We all are aware that statistics is a tool for converting data into information. Consequently, without data, statistics is all but useless. But where then does data come from and how should it be gathered to ensure its accuracy and reliability? Is it representative of the population from which it was drawn? Today we tackle these issues arising from perhaps the most complicated data source, large populaces, e.g. a vast target population or database. When collecting this kind of data, the two most popular methods are via a census or sampling.
A census is the procedure of systematically acquiring and recording information about the members of a given population. Under this method, data is collected for each and every unit in the population, database, or even universe, for example every person, household, field, shop, factory etc.
For instance, if the average salary of players in Major League Baseball is to be calculated, then salary figures would be obtained by dividing the total salaries which all of the players received by the number of players currently active in the MLB. A census is designed to be a complete enumeration.
Sampling, on the other hand, is concerned with the selection of a subset of individuals from within a statistical population to estimate characteristics of the whole population. Unlike the census, instead of examining every unit of a populace, only a part of the population is studied and consequent conclusions are drawn on that basis for the entire populace. Sampling is designed to be a partial enumeration.
Interestingly, while the theory of sampling has taken off really only in relatively recent years, the idea of sampling is actually pretty old. Since times immemorial, humans have examined a handful of grains to ascertain the quality of the entire lot. For example, a cook examines only a two or three grains of boiling rice to know whether the pot of rice is ready or not. Additionally, like most examples in a statistics textbook, a businessman places orders for material by examining only a small sample of the same.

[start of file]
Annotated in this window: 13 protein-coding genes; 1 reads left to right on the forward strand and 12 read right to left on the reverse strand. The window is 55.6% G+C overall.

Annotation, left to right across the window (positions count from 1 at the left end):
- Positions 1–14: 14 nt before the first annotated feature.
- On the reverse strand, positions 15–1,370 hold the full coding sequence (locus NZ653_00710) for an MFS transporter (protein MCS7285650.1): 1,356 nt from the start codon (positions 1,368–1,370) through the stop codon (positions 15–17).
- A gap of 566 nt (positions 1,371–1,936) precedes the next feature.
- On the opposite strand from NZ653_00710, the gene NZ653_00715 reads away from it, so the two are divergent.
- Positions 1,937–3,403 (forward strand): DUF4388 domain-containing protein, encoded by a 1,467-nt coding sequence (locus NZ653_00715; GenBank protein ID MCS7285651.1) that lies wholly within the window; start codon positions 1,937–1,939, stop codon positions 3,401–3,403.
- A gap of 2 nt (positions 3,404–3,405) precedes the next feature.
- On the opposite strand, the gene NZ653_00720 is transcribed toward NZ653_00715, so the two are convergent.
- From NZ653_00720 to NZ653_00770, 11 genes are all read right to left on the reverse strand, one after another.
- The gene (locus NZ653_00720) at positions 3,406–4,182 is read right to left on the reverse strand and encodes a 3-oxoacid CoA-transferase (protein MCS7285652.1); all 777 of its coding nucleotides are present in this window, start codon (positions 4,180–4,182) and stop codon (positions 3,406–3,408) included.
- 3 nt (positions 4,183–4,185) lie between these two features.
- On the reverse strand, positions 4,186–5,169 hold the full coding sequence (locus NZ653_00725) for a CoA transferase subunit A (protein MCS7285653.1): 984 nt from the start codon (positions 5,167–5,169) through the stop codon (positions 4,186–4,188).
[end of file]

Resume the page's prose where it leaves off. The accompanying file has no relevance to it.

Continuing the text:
Apart from quite unusual circumstances, a census is going to be more accurate than a sample by definition. Samples have a margin of error, or sampling error, which gets lower as the sample size increases. In other words, sampling more people means obtaining better data. However, this type of error is not present in a census as each and every element of the populace has to be examined for data collection. Of course, census data can get stale if not updated regularly, as shown aptly by this comic from xkcd:
A sample could be more accurate than a census if, because it is a census as opposed to a sample, the bias from non-sampling error increases. This could come about, for example, if the census generates an adverse political campaign advocating non-response, which is something less likely to happen to a sample.
Consider a common source of non-sampling error, the systematic non-response by a particular socio-demographic group. If people from group X are likely to refuse the census, they are just as likely to refuse the sample. Even with post-stratification sampling to weigh up the responses of those people from group X who do happen to answer the survey, or whatever data wished to be collected, a problem still persists because those might be the very segment of X that are pro-surveys. There is no real way around this problem other than to be as careful as possible with the design of instrument and delivery method.
Another possible issue that could make a census less accurate than a sample is the fact that technically speaking, all censuses are attempted. Samples routinely have post-stratification weighting to population, which mitigates bias problems from issues such as systematic non-response. An attempted census that does not get a full 100% return is really just a large sample, and should in principle be subject to the same processing.
However, because it is seen as a "census" rather than an attempted census, this analysis may be neglected. In this case, a census might be less accurate than the appropriately weighted sample. Although the problem here is the analytical processing technique (or omission of), not something intrinsic to it being an attempted census.
Sampling, however, is almost always more efficient that a census. Here are just a few issues with a census:
If good sampling techniques are used, the results can be very representative of the actual population, while also eliminating those inherent issues of a census.
Essentially, data collected through a census is more accurate as it takes the entire population into account while the data collected through sampling is close to real information but has a scope for error since the information is collected from a sample population. This does not mean that data collected through sampling is not important, as it can more efficient in terms of cost, time, and other logistics.
How do you use sampling in your everyday life? Let us know down below!
The SaberSmart Team